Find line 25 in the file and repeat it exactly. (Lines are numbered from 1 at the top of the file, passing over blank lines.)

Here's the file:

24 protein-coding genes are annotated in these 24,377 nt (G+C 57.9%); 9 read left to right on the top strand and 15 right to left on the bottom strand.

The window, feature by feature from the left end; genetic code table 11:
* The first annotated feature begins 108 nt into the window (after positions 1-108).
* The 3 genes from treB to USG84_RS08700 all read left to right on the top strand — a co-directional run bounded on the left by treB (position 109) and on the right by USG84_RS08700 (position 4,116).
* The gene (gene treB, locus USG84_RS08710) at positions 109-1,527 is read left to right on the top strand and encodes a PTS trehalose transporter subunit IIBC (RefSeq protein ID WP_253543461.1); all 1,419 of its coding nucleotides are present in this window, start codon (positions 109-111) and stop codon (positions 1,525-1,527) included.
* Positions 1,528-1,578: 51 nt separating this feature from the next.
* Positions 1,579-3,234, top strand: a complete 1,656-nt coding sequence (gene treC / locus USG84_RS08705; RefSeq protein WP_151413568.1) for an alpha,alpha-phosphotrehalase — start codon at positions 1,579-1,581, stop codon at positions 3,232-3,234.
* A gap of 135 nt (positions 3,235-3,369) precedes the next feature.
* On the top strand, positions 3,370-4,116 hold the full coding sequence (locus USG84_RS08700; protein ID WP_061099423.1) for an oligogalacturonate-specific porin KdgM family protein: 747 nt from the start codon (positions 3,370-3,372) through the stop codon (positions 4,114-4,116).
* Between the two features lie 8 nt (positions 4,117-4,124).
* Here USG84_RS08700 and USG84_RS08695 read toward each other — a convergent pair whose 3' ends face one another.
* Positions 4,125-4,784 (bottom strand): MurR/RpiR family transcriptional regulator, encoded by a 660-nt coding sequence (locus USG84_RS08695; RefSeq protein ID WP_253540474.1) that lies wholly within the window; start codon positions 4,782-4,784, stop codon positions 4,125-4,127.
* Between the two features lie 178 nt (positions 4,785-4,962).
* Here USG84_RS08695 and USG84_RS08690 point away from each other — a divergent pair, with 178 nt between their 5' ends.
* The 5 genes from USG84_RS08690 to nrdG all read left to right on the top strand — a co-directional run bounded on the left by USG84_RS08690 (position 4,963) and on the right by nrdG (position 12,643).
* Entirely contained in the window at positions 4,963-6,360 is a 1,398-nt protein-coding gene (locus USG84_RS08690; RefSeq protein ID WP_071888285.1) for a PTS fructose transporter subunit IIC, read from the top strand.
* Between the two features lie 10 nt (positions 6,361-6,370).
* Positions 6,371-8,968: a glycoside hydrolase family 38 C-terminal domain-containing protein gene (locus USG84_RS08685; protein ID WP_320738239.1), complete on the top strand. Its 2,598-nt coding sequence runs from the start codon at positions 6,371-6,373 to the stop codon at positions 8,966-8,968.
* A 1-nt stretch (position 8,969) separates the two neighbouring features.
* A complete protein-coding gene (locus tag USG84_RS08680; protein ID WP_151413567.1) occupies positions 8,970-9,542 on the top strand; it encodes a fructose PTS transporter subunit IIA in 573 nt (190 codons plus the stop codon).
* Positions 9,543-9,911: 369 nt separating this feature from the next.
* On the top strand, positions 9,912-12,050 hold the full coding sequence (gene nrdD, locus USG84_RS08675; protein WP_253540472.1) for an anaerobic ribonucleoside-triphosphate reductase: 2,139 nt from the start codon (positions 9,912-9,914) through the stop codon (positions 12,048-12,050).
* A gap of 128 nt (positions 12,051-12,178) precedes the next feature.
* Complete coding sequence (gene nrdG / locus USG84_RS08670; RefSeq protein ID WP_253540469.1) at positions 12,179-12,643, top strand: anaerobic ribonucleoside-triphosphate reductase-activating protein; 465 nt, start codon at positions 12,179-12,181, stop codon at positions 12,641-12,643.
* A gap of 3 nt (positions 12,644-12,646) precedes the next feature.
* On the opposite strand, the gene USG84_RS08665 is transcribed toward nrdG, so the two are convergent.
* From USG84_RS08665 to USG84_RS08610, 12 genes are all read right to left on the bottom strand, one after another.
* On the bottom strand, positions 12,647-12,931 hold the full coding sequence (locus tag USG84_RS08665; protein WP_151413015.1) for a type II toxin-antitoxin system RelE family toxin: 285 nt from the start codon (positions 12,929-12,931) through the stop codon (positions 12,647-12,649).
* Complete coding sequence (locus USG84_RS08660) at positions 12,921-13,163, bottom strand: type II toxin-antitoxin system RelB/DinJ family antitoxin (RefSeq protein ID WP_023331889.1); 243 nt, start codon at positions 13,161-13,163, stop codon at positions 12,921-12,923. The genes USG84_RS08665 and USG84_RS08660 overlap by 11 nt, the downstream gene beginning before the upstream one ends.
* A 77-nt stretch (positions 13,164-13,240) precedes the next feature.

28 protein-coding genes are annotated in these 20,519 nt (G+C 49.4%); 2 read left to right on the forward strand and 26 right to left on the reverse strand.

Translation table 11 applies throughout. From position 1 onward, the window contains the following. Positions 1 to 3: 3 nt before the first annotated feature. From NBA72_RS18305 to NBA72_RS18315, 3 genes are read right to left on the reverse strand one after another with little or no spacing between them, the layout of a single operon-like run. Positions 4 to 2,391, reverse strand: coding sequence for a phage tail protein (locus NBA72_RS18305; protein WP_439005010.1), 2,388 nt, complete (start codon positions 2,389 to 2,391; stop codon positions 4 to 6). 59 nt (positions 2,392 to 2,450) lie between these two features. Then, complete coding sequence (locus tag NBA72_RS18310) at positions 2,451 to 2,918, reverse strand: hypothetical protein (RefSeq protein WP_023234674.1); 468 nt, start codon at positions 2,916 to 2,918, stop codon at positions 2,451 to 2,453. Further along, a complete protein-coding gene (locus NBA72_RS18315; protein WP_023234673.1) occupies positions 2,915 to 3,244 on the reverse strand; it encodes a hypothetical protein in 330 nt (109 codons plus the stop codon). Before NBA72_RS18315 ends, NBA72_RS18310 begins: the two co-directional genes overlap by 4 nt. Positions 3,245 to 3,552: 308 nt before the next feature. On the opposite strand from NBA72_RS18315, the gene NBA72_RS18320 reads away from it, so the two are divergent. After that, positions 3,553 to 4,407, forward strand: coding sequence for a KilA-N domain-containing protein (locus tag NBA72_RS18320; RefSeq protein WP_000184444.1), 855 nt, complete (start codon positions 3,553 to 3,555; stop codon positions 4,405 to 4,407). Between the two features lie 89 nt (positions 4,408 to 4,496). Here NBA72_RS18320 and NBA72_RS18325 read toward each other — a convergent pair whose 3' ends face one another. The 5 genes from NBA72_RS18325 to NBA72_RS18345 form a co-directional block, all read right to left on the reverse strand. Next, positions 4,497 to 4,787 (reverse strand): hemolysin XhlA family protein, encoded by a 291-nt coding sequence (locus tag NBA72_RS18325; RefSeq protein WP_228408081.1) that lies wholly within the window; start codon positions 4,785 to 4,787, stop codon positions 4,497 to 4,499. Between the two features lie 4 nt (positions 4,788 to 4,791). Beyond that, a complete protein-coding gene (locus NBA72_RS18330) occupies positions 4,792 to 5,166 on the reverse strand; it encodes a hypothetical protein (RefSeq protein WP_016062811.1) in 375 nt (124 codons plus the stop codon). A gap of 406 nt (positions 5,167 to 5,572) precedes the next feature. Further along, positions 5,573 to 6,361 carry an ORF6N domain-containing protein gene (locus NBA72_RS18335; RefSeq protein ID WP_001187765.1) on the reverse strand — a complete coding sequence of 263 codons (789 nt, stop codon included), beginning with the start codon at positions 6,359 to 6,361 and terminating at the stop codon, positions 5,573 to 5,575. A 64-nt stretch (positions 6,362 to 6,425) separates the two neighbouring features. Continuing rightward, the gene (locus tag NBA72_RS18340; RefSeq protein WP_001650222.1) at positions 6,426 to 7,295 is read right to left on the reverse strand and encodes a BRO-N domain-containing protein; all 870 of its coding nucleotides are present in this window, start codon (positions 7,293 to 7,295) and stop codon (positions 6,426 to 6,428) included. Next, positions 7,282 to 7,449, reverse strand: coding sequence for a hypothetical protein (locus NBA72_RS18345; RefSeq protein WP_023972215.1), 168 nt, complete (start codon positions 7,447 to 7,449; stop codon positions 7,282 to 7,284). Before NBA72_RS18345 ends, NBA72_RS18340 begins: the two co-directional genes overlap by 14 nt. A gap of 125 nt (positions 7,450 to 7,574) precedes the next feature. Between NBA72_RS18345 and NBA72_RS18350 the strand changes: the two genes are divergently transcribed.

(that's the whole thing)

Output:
* A gap of 3 nt (positions 12,644-12,646) precedes the next feature.